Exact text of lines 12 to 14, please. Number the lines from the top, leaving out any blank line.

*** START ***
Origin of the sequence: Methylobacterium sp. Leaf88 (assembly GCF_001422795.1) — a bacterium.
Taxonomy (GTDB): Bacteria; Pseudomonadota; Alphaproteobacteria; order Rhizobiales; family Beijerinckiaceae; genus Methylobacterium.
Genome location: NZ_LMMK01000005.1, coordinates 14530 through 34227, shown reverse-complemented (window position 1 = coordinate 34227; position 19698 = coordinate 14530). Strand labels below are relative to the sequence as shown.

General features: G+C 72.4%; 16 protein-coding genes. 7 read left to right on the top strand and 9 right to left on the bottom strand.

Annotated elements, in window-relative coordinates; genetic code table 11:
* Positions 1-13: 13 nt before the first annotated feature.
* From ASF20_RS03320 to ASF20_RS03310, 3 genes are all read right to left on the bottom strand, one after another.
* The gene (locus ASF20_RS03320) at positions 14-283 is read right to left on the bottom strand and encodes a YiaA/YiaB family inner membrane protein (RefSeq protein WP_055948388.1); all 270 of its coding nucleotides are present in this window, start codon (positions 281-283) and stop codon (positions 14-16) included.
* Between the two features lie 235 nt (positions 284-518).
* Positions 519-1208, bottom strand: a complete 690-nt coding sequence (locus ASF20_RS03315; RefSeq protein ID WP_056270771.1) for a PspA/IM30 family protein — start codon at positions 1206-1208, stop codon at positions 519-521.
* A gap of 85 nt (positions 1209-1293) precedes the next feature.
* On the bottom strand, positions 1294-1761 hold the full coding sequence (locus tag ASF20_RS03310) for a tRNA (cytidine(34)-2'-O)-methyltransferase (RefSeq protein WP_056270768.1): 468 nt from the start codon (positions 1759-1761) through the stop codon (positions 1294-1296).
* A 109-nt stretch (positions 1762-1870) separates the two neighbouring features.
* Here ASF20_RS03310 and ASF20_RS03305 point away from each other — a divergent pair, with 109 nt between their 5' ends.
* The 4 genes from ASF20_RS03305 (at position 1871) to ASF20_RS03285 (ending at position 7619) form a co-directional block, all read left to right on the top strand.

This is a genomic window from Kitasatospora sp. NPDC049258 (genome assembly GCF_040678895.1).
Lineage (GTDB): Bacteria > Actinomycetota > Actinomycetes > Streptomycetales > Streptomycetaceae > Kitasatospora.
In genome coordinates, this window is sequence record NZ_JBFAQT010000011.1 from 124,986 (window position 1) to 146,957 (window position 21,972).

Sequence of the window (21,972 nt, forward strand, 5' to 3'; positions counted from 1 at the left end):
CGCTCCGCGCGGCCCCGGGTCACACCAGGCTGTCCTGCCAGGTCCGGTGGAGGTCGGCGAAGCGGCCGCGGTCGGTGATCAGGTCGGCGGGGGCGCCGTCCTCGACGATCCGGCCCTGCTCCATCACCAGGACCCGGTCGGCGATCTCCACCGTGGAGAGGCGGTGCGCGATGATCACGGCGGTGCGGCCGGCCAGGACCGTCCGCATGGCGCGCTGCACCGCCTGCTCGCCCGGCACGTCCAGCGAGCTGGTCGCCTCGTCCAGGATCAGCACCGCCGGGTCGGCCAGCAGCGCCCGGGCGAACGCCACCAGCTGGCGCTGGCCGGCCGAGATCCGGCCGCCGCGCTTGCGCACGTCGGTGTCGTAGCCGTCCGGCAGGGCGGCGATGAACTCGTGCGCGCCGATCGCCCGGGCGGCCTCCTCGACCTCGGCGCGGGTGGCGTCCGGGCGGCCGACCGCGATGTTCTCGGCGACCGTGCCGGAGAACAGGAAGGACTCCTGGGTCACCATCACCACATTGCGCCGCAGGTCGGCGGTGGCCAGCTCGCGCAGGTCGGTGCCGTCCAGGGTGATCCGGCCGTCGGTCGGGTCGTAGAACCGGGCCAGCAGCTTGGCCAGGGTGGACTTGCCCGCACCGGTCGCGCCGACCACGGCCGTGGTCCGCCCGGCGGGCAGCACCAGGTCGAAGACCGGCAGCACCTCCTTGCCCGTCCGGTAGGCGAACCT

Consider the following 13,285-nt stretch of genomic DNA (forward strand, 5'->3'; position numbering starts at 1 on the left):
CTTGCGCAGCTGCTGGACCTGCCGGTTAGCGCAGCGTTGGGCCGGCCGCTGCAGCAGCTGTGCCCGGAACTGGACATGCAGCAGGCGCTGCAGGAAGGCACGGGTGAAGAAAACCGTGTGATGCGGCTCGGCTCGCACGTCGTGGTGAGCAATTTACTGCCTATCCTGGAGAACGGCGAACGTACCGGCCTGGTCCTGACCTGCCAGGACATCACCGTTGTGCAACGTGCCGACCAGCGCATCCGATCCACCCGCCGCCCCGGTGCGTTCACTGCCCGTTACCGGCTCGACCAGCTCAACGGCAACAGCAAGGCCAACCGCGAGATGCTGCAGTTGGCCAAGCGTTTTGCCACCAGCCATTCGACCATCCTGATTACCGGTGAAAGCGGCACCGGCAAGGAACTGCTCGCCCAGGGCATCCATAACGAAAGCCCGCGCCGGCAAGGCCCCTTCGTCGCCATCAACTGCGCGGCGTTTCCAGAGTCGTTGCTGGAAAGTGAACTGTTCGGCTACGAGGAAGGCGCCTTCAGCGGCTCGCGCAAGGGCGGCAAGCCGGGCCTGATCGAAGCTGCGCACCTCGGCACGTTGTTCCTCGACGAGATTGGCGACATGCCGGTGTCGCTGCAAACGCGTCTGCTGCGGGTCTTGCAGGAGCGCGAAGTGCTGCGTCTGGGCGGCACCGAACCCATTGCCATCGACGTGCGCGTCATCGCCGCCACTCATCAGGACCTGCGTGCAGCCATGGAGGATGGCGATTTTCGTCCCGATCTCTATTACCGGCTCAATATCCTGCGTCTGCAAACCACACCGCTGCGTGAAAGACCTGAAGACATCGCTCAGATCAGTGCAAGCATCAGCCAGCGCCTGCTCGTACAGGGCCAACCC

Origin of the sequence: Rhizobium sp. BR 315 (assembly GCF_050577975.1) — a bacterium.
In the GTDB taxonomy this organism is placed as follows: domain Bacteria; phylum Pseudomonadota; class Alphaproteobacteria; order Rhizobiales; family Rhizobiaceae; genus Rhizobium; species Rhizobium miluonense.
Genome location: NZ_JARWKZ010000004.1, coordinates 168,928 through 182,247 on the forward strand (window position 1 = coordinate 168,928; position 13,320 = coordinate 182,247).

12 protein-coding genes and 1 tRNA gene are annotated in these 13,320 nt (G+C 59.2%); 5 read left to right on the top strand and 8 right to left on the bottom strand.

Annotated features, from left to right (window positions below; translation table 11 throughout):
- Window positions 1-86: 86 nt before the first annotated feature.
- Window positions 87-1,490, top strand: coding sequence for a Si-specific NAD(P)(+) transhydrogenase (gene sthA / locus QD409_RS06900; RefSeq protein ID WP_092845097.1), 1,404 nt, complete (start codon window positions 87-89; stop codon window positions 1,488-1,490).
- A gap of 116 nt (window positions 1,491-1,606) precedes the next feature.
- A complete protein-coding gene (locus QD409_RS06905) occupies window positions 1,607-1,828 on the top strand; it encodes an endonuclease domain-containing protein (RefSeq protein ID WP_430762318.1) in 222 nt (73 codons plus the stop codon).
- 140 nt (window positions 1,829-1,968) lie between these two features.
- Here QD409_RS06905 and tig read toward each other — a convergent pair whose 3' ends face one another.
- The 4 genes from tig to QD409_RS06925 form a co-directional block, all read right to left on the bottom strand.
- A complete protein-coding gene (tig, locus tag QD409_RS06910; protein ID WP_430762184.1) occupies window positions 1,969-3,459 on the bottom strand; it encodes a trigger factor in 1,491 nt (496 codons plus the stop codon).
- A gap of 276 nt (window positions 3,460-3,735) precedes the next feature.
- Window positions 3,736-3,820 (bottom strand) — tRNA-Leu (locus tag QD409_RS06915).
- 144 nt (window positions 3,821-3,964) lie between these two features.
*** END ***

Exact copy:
* On the bottom strand, positions 1294-1761 hold the full coding sequence (locus tag ASF20_RS03310) for a tRNA (cytidine(34)-2'-O)-methyltransferase (RefSeq protein WP_056270768.1): 468 nt from the start codon (positions 1759-1761) through the stop codon (positions 1294-1296).
* A 109-nt stretch (positions 1762-1870) separates the two neighbouring features.
* Here ASF20_RS03310 and ASF20_RS03305 point away from each other — a divergent pair, with 109 nt between their 5' ends.